True Hacienda (Día de los Muertos-Deposit)
True Hacienda (Día de los Muertos-Deposit)
True Hacienda (Día de los Muertos-Deposit)
True Hacienda (Día de los Muertos-Deposit)
True Hacienda (Día de los Muertos-Deposit)
True Hacienda (Día de los Muertos-Deposit)
$200.00

True Supply

True Hacienda (Día de los Muertos-Deposit)

Día de los Muertos is among the holiest rituals in Mexico. Join us at our partner hacienda, a 15th century castle in the colonial highlands, to learn and celebrate the way of the ancients. (Reserve one of the limited spots with this $200 deposit. Full price = $875.)  

We’ll be returning to hacienda this year (November 1st to November 3rd), and inviting a small number of Lucky Piece Holders to join us for Día de los Muertos, with the mission of studying ancient skills and partaking in the rituals of another era. Tlaxcala province, about two hours east of Mexico City, is among the oldest, rarely explored and smallest states of Mexico. A pre-Aztecan community known for the variety of its corn and the quality of pulque, a fermented potion made from the area’s monstrous maguey plants, Tlaxcala is home to our partner hacienda. The 15th century castle has been artfully restored into a bed and breakfast, and sits in the shadow of the impressive Malinche volcano.

Thursday, November 1st

We’ll be greeting members with refreshments and showing you your quarters inside the hacienda, just in time for a welcome dinner under the candelabras and inside the old castle’s cavernous stone dining room. After several toasts and a traditional, multi-course meal (and perhaps a game or two of eight ball on the billiard table) we’ll head to the cemetery in San Isidro de Buen Sucseso, a nearby village known for its Día de los Muertos festivities. Families will be spending the night here, and we’ll be wandering the grounds, taking in the cultural immersion.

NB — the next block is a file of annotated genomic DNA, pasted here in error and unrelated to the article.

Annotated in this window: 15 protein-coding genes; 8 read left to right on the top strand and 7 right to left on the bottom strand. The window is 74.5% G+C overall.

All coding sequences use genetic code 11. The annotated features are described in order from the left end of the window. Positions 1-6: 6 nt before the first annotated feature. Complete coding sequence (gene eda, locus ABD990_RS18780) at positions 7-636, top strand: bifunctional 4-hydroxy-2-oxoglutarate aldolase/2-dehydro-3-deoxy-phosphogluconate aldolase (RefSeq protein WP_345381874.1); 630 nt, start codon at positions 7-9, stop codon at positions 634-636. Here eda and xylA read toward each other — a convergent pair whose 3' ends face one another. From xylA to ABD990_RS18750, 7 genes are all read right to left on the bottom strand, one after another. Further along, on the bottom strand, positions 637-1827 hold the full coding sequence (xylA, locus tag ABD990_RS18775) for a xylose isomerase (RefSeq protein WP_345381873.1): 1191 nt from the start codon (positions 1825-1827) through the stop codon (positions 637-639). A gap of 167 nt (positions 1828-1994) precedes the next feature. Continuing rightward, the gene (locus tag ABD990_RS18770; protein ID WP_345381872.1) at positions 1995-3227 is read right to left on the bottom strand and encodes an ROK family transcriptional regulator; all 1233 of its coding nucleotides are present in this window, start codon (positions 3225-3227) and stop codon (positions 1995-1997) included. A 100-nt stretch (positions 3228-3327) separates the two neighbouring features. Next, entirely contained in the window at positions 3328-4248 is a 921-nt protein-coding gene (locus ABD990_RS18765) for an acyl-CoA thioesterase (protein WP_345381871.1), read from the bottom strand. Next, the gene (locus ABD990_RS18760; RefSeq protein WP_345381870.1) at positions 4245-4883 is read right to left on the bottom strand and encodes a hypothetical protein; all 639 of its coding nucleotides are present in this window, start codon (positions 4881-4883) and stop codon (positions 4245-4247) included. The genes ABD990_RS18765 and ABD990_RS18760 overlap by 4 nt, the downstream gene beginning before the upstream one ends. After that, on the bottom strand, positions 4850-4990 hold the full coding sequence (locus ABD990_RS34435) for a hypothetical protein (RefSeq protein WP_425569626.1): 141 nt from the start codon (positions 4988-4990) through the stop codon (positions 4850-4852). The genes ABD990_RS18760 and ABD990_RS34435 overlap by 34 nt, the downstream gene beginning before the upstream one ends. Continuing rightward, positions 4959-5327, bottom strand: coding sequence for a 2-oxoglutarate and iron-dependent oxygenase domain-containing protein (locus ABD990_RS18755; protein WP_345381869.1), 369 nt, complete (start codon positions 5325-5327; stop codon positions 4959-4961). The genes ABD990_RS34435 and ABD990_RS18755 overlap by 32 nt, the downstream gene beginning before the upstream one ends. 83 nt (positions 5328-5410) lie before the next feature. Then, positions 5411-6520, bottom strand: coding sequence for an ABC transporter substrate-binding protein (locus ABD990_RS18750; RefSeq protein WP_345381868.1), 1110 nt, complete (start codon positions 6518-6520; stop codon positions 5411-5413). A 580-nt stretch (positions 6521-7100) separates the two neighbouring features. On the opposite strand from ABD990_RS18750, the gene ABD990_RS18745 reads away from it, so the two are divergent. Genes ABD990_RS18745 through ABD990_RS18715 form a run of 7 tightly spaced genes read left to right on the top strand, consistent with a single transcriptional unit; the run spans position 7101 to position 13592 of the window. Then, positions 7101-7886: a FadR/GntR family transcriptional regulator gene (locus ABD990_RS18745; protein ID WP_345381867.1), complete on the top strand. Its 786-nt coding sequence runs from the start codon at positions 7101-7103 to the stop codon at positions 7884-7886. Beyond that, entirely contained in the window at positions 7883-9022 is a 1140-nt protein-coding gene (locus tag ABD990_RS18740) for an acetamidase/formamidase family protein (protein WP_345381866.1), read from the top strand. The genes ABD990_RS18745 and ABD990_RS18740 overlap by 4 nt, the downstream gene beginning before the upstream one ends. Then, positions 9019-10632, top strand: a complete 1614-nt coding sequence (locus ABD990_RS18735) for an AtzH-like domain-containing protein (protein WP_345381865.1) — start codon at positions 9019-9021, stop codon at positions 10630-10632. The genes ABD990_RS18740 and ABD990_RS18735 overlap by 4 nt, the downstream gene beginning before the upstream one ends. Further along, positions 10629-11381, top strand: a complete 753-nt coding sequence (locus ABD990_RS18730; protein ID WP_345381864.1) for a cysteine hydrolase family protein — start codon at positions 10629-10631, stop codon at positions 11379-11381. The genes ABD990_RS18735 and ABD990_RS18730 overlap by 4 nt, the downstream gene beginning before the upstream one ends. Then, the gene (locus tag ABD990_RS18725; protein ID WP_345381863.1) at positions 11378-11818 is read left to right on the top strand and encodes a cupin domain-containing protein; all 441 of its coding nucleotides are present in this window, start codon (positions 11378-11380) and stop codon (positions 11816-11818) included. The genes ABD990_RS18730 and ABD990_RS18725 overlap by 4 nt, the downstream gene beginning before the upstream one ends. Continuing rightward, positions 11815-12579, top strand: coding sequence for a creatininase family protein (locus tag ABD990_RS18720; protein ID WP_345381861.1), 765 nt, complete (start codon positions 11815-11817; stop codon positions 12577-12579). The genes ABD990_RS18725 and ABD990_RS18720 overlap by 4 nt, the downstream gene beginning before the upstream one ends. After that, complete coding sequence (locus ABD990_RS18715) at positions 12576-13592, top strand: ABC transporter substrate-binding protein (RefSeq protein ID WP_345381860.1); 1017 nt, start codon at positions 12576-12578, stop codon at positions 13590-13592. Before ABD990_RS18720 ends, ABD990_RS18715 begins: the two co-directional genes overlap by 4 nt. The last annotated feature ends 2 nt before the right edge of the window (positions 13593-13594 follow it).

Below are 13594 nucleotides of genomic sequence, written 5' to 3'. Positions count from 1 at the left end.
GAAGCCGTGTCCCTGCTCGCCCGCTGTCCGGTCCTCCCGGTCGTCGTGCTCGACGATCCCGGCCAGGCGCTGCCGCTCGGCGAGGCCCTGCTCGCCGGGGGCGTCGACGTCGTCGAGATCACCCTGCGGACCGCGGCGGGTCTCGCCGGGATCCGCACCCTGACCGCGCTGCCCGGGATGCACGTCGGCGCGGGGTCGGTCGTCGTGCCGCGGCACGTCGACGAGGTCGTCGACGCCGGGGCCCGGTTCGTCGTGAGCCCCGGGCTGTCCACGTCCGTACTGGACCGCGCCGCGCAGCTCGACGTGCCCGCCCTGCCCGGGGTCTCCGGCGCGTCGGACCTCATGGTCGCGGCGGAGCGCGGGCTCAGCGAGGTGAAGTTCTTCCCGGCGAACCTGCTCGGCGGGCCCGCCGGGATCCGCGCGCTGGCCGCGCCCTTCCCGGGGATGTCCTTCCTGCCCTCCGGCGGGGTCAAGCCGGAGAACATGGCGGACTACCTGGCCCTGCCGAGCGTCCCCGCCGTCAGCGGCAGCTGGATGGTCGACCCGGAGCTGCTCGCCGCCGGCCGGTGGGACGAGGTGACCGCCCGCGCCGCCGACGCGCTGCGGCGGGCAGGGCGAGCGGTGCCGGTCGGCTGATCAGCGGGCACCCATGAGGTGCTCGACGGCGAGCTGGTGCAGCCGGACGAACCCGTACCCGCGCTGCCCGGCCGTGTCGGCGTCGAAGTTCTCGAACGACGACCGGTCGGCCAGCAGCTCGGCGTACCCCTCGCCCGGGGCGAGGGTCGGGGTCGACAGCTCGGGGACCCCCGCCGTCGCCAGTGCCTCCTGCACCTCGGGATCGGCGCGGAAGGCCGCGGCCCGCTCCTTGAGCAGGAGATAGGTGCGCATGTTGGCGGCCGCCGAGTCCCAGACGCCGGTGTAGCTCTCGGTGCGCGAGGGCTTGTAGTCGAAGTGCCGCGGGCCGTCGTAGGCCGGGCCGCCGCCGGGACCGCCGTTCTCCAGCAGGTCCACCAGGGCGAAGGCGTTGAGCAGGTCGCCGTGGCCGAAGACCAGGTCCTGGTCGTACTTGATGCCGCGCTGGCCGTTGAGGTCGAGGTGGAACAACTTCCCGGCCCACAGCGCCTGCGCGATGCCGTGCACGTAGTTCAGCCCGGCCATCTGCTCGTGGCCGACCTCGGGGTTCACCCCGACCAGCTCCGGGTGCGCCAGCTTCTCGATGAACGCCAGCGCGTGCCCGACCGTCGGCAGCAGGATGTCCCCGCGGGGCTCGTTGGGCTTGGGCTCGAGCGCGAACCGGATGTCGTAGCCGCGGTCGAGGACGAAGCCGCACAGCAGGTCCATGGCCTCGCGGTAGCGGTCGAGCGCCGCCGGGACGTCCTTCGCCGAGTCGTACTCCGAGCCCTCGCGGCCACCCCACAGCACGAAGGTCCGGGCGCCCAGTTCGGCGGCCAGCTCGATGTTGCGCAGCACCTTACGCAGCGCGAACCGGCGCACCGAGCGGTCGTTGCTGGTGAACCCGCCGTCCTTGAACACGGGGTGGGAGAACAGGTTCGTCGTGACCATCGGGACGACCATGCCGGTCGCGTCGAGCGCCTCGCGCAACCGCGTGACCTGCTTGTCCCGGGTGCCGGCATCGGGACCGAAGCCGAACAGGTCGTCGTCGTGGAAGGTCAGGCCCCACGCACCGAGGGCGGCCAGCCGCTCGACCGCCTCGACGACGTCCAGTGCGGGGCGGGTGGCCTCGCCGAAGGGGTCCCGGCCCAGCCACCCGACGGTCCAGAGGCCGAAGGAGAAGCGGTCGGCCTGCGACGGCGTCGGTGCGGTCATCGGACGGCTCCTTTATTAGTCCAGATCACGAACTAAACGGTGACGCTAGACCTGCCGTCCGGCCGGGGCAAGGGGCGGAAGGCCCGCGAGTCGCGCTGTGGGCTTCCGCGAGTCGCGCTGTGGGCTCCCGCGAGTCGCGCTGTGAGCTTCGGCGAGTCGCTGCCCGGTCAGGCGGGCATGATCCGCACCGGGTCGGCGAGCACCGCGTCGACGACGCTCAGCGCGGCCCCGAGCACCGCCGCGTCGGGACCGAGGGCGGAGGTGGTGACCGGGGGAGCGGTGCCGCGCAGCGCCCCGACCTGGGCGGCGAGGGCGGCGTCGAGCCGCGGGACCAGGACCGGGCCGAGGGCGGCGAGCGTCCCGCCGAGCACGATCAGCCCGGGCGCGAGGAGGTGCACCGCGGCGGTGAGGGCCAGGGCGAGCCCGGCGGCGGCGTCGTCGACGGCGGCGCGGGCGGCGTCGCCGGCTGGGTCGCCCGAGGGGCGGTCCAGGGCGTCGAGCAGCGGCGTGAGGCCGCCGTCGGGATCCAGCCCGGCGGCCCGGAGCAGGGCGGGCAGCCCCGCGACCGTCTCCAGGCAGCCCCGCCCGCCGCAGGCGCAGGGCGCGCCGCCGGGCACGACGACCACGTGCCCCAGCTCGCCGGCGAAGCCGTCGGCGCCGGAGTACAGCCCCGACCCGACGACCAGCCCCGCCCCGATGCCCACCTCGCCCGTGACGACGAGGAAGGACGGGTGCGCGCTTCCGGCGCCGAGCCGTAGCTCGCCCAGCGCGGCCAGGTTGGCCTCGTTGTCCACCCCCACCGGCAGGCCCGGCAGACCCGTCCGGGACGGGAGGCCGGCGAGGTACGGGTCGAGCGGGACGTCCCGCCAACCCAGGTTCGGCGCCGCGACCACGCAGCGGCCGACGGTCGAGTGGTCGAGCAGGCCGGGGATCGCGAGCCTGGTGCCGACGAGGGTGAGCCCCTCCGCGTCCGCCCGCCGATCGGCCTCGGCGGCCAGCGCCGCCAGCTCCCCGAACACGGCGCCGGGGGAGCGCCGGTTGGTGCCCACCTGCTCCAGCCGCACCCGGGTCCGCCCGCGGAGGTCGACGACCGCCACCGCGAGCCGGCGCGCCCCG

Friday, November 2nd

Breakfast at Javi’s Hacienda is its own occasion, with freshly baked bread each morning, a melange of fresh juices, local honey and jams, egg and tortilla dishes, yogurt and granola. After some relax time for passengers recovering from their trip and morning nourishment, we’ll head to the Hacienda’s capilla, or chapel, to contract our True Ofrende, or altar. We’ll be guided and inspired by locals, but adding our own variations as we see fit.

In the afternoon, we’ll split up into groups. The first group will be led by Javi and venture into a temazcal, a traditional sweat lodge and one in which he designed and built himself. It’s a two hour sweat at high heat, featuring ceremonial songs and customs, designed to give the body a re-birth.

Our second group will be lead by Don Abram, an artisanal maker of pulque, a fermented nectar of the maguey plant and considered a choice beverage by ancient gods. Don Abram is a master of his craft, honed over generations, and we’ll see his prized plants and sample his refreshing homebrew.